I have a rather eclectic selection of books in the apartment, a mix of light and serious, fiction and non. When Helen was over recently her in-plane reading was a book called Indemnity Only by Sarah Paretsky, an early (80s) VI Warchawski crime novel. So I got it out recently and read it. It's the clunkiest, most laboured and humourless book I've read for ages. It's certainly not a thriller. Tolkien writes better dialogue. I can't see how this got to be a cult series if they're all like this one. For instance at one point she's in the middle of a conversation between our heroine and a young girl while driving on the freeway, and one sentence reads: "I changed lanes." That's it, nothing happens, she just tells us she changed lanes as if it was somehow significant. Gripping, no. Relevant, no. Plot development, no. Just clunky.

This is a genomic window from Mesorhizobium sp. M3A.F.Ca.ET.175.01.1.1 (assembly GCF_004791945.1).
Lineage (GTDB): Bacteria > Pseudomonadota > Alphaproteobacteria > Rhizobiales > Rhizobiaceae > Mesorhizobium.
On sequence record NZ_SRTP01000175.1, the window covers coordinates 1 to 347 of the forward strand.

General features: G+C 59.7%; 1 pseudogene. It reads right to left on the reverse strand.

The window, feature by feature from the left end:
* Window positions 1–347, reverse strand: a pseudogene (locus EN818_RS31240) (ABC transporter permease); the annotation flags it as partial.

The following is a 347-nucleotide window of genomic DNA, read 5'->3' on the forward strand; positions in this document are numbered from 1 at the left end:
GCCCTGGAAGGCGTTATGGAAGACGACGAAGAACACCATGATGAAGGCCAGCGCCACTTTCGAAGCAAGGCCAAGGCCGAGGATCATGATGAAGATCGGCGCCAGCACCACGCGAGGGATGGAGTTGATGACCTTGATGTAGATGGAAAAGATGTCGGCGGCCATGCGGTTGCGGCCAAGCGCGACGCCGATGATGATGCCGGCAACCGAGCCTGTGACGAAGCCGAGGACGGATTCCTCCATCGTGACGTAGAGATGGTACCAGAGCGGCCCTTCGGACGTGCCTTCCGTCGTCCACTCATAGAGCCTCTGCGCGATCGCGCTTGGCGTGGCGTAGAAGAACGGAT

For comparison I re-read a crime novel by Iain Pears, called The Last Judgement. I like his books, because in part they're about the world of art which I can relate to, but also because they have wit and intelligence. It was like night and day, lightness of touch, good dialogue, interesting plot. Paretsky is American, Pears British, so it's tempting to say something about that, but there are plenty of American authors I enjoy greatly. I think this may be the last Paretsky I try.